TToday we have a brilliant blog post for you: an interview with the latest addition to the Burning Chair family, the author Fi Phillips. Fi’s debut novel Haven Wakes is published by Burning Chair Publishing on 1 October 2019, and she has taken time out from all the hectic preparations for the book’s launch to talk to us about her and her writing.

We were blown away by Haven Wakes when we first read it, and it was pretty much a no-brainer for us: we just had to publish it. The novel is an intoxicating mix of the futuristic and the magical, with strong characters and a story which cracks along at a rapid pace. Basically hitting so many of our sweet spots that we’re aching to see what you, the readers, make of it!

You can read more about Haven Wakes at the bottom of this post, and you can get hold of an exclusive extract from the book by joining Fi’s reader’s group by clicking here.

In the meantime, grab a warm cup of tea, sit back and enjoy the interview!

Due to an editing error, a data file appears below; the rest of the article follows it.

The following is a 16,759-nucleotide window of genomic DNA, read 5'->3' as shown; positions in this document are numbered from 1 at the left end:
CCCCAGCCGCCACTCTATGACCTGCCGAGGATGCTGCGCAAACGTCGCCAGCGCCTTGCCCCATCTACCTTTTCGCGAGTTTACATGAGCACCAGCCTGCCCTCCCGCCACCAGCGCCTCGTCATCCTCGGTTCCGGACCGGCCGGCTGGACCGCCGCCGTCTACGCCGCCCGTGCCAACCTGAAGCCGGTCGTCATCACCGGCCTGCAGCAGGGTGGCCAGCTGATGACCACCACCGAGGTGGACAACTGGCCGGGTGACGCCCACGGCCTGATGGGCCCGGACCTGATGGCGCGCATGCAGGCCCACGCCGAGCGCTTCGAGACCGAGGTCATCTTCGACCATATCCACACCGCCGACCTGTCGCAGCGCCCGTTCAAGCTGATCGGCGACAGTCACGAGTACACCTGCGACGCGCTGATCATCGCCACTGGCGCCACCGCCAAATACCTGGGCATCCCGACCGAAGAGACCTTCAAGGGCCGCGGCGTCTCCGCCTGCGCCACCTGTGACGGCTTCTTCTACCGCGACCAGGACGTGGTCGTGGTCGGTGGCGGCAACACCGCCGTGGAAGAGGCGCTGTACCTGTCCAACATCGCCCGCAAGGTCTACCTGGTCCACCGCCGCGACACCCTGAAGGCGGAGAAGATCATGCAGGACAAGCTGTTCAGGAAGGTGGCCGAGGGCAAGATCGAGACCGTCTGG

Hi Fi, welcome to the Burning Chair hot seat (Burning Chair’s burning chair?)! First off, tell us a bit about yourself: who is Fi Phillips and how did you get to become an author?

Who is Fi Phillips? Good question. Who can I ask?

Well, if you ask my family, they’ll say I’m mum, wife, washer woman, taxi driver, dog walker and sporadic cook.

If you ask the HMRC, I’m a copywriter and playwright. Soon, I’ll be adding published novelist to my list of job titles too.

I’m originally from York, but after more house moves than I can count on both hands, I’ve settled in North Wales with my family and a dog called Bailey.

How did I become an author? Well, I’ve been writing since I was a child. Growing up, all I ever wanted to be was a writer. The writing has taken all kind of forms – short stories, poems, plays, blog articles, newsletters – but the dream was always to write novels for a living.

The gear change from ‘writer’ to ‘author’ happened when I sent off my manuscript to you guys at Burning Chair Publishing and you kindly said, ‘yes’.


Tell us about your debut novel, Haven Wakes?

Haven Wakes is a futuristic fantasy novel for an 11+ readership. The main character in the novel is a twelve year old boy called Steve Haven. He’s the kind of child who does okay at school but generally flies under the radar, doing his best to survive boarding school with his best friend, Jon.

The only thing about him that seems to be special is the identity of his uncle, Rex Haven, founder of the internationally renowned Haven Robotics Corporation.